In July, Mr. Biden nominated Ms. Looman, who at the time was acting administrator of the Wage and Hour Division, to fill the position.
There have been other setbacks. The Protecting the Right to Organize Act has little chance of overcoming a Republican filibuster in the Senate, and a federal court in Texas ruled in March that the Biden administration had acted unlawfully when it rolled back the Trump administration’s company-friendly interpretation of the Fair Labor Standards Act, which delineates rights for workers — like a minimum wage — and determines who is eligible for them.
Because the Trump-era interpretation is still in place, lawsuits brought against gig companies by the Labor Department would likely face significant obstacles.
“My sense is that they’re potentially waiting to get a better, more expansive rule on the books and then do enforcement — but then, obviously, they may have run out of time,” said Laura Padin, the director of work structures at the National Employment Law Project, a worker advocacy group.
Gig lobbyists have also pushed their own proposals. In July, three House members introduced the Worker Flexibility and Choice Act, which would allow companies to have their workers enter “worker flexibility agreements.” These agreements would codify the workers’ status as independent contractors and exempt them from some state and federal labor law protections while giving companies the option to offer some benefits.
The bill is backed by the Coalition for Workforce Innovation, which advocates for changes to labor laws on behalf of its member companies, including Uber and Lyft.
Labor activists also worry that close ties between the Biden and Obama administrations and gig companies have made officials reluctant to make gig issues a priority, though those involved say that’s a nonfactor. Tony West, Uber’s top lawyer, is a brother-in-law of Vice President Kamala Harris. Anthony Foxx, Lyft’s former chief policy officer and now a senior adviser at the company, was the secretary of transportation for Mr. Obama. Valerie Jarrett, a senior adviser for Mr. Obama, is on Lyft’s board of directors. Anita Dunn, a top strategist for Mr. Biden, also advised Lyft before returning to the White House in May, though officials said she had recused herself from decisions involving the company.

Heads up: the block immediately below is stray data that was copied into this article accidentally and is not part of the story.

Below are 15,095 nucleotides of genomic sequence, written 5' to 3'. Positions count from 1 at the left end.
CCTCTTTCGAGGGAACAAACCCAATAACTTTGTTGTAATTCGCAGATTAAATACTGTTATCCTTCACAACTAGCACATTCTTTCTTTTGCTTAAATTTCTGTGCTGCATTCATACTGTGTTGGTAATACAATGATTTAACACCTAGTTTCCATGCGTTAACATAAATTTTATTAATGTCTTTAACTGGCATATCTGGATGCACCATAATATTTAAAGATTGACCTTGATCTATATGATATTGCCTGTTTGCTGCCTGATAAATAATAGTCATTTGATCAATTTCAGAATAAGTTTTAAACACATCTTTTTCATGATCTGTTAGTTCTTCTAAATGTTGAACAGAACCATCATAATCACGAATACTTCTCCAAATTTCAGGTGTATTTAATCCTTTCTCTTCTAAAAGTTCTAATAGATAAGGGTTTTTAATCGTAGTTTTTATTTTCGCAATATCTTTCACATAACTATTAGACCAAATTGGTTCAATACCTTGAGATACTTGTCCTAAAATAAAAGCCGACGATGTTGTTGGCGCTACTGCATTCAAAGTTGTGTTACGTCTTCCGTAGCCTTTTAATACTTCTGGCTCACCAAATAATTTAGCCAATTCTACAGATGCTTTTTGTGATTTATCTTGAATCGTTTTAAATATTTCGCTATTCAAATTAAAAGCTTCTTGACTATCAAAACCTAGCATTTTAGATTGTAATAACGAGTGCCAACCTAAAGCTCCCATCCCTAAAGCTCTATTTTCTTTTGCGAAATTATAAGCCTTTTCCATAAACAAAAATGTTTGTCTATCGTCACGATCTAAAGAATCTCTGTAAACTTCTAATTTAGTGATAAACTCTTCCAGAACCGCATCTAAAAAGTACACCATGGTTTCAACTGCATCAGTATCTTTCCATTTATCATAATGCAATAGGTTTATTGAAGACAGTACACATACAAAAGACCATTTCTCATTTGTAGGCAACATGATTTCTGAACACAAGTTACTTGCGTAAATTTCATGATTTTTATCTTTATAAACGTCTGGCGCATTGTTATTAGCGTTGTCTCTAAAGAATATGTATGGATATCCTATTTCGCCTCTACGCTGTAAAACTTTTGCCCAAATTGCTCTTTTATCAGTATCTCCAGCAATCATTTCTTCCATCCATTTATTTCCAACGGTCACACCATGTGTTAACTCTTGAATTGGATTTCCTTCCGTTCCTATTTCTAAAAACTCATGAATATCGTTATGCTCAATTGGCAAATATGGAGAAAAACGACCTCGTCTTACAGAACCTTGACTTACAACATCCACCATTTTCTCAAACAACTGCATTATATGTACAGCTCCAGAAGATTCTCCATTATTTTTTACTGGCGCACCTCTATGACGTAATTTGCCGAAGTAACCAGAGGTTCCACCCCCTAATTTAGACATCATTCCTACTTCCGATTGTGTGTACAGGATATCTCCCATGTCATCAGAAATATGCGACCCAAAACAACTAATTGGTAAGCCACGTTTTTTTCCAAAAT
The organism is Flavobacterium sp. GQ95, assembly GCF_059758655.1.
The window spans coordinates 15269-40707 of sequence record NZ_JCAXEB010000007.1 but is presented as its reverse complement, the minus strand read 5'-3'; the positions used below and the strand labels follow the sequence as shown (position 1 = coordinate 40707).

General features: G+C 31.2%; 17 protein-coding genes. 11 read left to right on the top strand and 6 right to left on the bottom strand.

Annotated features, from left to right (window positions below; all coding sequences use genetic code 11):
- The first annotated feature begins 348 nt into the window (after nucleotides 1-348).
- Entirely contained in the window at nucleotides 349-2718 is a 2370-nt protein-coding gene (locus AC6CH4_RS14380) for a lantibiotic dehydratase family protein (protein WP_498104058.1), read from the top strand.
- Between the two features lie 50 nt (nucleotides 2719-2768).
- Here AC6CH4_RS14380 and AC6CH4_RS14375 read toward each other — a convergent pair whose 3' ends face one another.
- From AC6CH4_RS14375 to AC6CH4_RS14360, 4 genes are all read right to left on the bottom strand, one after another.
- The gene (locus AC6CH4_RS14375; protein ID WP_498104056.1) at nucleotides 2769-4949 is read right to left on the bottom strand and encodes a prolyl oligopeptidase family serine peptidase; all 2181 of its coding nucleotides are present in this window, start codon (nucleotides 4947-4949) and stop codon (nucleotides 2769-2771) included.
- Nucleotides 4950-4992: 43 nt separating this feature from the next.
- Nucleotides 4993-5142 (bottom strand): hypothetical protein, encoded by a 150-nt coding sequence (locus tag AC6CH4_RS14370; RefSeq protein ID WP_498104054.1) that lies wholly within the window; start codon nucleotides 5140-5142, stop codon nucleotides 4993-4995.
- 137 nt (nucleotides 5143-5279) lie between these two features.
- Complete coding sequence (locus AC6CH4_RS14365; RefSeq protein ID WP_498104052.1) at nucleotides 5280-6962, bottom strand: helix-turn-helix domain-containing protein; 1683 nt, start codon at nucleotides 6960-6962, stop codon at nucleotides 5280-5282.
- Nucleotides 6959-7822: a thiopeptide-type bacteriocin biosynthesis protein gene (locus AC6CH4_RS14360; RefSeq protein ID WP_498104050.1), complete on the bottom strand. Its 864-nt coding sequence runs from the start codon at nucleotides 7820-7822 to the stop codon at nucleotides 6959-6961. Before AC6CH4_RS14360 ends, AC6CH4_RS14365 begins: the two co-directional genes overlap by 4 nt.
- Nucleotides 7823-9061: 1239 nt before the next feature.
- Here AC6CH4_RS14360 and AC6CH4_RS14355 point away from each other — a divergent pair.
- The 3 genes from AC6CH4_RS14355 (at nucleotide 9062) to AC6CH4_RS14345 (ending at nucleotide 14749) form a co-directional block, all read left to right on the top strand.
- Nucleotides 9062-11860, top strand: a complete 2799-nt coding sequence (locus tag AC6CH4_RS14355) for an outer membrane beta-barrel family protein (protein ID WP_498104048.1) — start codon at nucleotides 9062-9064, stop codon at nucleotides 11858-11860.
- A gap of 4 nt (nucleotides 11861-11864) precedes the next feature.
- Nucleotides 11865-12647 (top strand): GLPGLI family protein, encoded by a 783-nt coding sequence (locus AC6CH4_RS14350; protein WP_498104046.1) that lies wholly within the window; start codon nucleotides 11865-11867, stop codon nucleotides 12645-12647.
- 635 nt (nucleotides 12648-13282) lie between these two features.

Even members of labor unions, longtime allies of Mr. Biden, admit that his record is not perfect on gig issues.
Bill Samuel, the government affairs director at the A.F.L.-C.I.O., said he still believed the administration was “determined” to reform labor laws, but “I get that people are frustrated and impatient — we are, too.”
In California, where Ms. Moore is organizing drivers, gig companies backed a ballot measure enshrining their drivers as independent contractors, which voters passed in 2020 before a judge threw it out. The companies were also stymied in Massachusetts. But without the threat of federal enforcement, their state-by-state approach got legislation passed this year in Washington, Georgia and Alabama.
Ms. Moore said she was pessimistic about Mr. Biden’s following through on his promises.
“That was certainly the hope,” she said. “I’m old enough to learn that you can’t pin all your hopes on any one politician.”
Kate Conger contributed reporting.